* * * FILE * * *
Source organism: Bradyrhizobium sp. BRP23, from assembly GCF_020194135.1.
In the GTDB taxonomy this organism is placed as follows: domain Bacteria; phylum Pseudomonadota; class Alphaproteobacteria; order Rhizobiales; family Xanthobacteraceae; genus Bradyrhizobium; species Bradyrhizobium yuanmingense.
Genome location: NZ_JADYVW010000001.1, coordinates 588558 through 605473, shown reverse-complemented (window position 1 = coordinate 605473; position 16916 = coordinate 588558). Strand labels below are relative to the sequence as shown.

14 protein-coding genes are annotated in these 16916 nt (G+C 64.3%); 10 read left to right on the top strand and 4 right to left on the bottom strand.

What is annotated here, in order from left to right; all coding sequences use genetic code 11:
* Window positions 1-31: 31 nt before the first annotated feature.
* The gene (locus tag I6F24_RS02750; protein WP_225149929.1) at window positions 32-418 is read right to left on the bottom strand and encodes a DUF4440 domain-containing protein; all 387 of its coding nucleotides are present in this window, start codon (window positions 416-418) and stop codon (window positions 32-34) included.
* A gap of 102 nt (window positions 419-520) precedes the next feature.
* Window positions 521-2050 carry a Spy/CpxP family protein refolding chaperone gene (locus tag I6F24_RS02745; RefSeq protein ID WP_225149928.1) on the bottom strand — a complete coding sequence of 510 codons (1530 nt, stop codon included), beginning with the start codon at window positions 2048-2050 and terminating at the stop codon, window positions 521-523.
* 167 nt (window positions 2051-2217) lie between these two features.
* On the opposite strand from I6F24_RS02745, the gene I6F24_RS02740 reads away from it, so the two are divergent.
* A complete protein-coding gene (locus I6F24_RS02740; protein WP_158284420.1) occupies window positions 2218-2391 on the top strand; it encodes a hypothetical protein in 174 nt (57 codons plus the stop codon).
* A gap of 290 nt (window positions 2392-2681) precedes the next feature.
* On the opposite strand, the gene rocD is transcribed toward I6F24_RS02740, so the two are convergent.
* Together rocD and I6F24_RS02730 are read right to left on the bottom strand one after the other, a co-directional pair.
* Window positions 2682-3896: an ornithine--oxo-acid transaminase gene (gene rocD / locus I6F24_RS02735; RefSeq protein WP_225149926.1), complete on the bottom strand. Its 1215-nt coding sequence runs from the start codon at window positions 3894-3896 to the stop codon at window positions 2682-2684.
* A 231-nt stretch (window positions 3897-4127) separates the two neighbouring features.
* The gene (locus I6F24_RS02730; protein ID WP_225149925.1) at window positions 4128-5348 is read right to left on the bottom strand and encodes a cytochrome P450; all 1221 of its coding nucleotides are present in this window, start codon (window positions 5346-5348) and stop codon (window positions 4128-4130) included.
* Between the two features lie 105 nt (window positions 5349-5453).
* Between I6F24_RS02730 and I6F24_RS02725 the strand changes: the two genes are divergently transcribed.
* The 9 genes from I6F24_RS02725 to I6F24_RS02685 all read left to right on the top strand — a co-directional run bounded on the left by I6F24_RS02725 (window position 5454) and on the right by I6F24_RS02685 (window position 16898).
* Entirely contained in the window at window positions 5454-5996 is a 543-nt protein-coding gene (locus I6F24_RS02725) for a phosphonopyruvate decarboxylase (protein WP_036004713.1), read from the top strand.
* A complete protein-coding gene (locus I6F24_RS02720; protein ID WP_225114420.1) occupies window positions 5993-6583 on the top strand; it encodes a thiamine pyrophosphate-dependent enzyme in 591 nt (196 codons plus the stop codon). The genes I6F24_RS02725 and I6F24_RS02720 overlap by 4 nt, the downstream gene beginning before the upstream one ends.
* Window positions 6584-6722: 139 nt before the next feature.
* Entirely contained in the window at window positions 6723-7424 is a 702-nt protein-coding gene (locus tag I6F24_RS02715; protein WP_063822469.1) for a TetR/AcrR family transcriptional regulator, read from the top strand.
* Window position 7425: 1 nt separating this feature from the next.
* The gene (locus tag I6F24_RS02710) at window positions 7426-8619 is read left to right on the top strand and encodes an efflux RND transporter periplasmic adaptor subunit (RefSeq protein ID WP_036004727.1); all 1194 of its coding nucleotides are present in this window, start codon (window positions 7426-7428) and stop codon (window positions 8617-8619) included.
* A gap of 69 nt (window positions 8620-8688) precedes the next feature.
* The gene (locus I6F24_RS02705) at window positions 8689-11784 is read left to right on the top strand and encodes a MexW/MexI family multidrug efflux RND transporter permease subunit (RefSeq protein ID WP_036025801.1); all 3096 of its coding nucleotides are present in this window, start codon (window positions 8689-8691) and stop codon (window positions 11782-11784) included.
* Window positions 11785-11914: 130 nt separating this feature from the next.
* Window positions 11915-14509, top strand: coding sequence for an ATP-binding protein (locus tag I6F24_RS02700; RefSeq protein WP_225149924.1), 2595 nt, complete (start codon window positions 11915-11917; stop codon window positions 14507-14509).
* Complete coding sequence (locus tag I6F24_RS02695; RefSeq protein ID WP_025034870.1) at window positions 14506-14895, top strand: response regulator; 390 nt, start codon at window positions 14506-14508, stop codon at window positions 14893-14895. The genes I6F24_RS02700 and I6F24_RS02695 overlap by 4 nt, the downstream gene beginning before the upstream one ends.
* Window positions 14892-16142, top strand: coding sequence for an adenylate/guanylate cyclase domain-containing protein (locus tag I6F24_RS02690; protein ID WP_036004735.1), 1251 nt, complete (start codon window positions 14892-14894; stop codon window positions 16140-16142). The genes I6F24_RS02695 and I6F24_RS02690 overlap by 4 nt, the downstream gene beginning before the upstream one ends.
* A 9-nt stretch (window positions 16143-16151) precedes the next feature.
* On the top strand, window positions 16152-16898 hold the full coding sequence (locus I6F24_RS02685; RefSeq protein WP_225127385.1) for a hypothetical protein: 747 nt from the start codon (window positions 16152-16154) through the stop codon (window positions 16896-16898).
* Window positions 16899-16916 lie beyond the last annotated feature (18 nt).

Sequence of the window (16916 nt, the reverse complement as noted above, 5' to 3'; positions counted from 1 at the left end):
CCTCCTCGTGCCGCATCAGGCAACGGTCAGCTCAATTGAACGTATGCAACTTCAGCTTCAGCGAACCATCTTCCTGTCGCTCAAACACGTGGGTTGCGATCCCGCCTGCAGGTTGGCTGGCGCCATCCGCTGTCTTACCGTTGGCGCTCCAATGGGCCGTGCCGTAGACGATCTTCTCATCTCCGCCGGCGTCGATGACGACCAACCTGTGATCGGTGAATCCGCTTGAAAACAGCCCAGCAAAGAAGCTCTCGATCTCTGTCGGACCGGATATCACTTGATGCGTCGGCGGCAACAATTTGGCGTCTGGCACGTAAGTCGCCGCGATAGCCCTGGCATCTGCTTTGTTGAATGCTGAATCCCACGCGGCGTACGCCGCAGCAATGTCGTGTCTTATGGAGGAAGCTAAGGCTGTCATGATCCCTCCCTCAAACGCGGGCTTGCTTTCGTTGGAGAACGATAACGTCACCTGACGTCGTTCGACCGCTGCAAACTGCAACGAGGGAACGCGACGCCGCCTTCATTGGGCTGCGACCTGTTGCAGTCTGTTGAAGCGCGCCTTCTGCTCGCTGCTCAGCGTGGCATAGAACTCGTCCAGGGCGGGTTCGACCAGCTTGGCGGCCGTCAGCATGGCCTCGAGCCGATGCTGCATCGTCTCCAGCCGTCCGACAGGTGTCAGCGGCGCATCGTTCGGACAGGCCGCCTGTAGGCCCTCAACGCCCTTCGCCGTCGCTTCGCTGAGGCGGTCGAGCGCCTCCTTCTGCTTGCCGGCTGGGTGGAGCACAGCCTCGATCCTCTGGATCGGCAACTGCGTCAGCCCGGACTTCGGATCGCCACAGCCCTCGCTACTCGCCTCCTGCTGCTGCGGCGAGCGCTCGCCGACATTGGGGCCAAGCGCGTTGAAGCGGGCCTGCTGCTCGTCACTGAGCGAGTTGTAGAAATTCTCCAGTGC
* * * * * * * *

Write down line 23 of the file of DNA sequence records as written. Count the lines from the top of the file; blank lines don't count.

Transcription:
* A complete protein-coding gene (locus I6F24_RS02720; protein ID WP_225114420.1) occupies window positions 5993-6583 on the top strand; it encodes a thiamine pyrophosphate-dependent enzyme in 591 nt (196 codons plus the stop codon). The genes I6F24_RS02725 and I6F24_RS02720 overlap by 4 nt, the downstream gene beginning before the upstream one ends.